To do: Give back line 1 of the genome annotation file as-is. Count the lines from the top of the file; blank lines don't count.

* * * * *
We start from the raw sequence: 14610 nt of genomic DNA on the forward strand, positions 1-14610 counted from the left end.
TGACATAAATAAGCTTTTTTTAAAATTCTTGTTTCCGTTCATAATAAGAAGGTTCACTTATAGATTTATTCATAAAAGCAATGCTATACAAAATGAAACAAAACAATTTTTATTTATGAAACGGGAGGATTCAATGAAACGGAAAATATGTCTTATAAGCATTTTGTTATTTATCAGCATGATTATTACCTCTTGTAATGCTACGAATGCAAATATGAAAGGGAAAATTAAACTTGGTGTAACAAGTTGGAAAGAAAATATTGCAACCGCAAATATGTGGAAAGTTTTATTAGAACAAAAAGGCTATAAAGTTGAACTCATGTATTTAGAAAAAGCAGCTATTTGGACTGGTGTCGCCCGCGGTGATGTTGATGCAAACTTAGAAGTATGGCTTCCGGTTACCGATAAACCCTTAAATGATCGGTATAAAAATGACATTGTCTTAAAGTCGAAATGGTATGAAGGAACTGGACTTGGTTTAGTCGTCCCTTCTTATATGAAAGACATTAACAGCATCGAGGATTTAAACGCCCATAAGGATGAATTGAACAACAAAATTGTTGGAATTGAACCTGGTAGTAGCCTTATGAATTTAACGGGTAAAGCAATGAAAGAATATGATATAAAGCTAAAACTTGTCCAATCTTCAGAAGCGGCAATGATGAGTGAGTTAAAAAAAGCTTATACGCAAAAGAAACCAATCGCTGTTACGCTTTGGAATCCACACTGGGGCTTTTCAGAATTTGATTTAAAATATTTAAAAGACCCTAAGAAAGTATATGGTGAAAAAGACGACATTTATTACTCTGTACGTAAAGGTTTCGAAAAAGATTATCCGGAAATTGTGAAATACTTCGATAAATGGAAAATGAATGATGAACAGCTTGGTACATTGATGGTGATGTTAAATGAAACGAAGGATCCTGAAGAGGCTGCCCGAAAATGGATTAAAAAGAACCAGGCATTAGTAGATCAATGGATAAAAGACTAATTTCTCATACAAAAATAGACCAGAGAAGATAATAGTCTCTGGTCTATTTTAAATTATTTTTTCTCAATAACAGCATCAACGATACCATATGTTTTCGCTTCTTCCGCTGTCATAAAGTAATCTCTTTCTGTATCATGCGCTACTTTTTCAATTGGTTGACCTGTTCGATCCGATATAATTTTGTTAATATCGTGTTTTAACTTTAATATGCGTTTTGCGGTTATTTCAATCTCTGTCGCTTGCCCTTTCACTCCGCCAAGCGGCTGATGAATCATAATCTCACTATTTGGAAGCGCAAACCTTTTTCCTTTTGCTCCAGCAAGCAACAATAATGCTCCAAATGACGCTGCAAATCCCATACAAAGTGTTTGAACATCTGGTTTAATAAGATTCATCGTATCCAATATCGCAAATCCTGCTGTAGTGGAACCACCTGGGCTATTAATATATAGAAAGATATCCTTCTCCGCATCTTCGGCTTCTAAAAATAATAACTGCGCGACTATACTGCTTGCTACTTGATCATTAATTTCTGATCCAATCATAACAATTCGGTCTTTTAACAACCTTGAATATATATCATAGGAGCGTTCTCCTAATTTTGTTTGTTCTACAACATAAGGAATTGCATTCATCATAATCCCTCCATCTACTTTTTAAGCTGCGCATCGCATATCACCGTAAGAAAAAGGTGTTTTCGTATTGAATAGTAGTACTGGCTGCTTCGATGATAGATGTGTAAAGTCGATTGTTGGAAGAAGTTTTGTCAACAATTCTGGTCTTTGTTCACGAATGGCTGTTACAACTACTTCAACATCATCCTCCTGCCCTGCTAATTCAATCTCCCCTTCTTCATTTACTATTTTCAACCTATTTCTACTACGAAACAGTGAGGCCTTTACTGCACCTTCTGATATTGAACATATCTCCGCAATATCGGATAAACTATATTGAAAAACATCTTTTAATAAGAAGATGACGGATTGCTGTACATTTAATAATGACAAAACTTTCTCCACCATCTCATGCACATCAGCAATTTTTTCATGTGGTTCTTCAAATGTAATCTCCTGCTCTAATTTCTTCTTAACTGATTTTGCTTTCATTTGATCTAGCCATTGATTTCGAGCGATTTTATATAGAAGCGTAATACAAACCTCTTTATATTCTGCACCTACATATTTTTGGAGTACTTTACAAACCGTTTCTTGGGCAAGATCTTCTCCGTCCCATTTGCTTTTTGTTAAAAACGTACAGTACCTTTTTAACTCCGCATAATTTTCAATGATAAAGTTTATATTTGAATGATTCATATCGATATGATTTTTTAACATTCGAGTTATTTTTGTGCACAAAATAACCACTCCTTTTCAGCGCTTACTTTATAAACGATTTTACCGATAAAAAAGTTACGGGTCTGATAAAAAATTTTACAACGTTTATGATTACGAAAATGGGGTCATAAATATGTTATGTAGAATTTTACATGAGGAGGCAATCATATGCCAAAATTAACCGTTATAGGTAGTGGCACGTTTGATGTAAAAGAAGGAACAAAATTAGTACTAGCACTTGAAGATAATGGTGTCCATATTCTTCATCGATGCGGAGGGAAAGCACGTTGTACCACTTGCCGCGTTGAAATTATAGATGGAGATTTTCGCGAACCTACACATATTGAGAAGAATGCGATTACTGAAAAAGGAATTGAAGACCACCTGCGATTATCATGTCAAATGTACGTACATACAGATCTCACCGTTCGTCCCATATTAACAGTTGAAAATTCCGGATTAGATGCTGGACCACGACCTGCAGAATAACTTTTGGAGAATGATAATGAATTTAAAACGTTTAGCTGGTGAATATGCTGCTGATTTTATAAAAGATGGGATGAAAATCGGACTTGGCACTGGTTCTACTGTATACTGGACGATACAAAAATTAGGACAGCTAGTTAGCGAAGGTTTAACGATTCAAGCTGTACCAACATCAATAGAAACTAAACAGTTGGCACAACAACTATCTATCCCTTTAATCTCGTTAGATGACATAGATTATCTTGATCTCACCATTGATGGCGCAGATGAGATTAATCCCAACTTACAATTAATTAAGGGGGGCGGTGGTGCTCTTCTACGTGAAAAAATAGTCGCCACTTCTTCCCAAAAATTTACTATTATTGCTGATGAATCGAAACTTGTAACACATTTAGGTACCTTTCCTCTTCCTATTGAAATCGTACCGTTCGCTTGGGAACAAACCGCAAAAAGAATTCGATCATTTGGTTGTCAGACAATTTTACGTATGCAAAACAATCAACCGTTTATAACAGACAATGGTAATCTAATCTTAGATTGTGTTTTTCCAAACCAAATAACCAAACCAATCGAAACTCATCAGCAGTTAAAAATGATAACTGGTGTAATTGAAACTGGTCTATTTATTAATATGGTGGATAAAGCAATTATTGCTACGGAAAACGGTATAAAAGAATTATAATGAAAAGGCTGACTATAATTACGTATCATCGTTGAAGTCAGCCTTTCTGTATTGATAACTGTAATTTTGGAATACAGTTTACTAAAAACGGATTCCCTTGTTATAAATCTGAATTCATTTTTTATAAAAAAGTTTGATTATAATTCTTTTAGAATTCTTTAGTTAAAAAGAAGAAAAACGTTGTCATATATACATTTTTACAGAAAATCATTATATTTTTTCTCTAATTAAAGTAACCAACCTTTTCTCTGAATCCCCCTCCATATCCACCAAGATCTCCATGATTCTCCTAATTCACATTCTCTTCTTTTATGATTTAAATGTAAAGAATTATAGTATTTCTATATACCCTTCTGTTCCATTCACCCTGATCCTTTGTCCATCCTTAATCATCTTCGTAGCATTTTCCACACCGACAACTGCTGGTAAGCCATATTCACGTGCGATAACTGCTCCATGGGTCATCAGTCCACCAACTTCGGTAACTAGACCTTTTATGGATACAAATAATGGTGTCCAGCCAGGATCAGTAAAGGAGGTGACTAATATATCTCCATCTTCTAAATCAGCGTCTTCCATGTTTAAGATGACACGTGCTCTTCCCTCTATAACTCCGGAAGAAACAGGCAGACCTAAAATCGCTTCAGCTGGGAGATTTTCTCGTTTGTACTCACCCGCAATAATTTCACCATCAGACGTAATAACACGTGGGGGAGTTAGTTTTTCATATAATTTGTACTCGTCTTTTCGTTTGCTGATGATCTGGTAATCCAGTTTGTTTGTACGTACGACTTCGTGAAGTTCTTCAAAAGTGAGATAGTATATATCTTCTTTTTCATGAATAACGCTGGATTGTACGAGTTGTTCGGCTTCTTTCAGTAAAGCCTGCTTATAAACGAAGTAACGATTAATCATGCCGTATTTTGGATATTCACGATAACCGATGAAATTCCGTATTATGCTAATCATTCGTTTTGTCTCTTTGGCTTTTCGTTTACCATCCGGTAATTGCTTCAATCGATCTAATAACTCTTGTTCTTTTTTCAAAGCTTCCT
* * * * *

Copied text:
We start from the raw sequence: 14610 nt of genomic DNA on the forward strand, positions 1-14610 counted from the left end.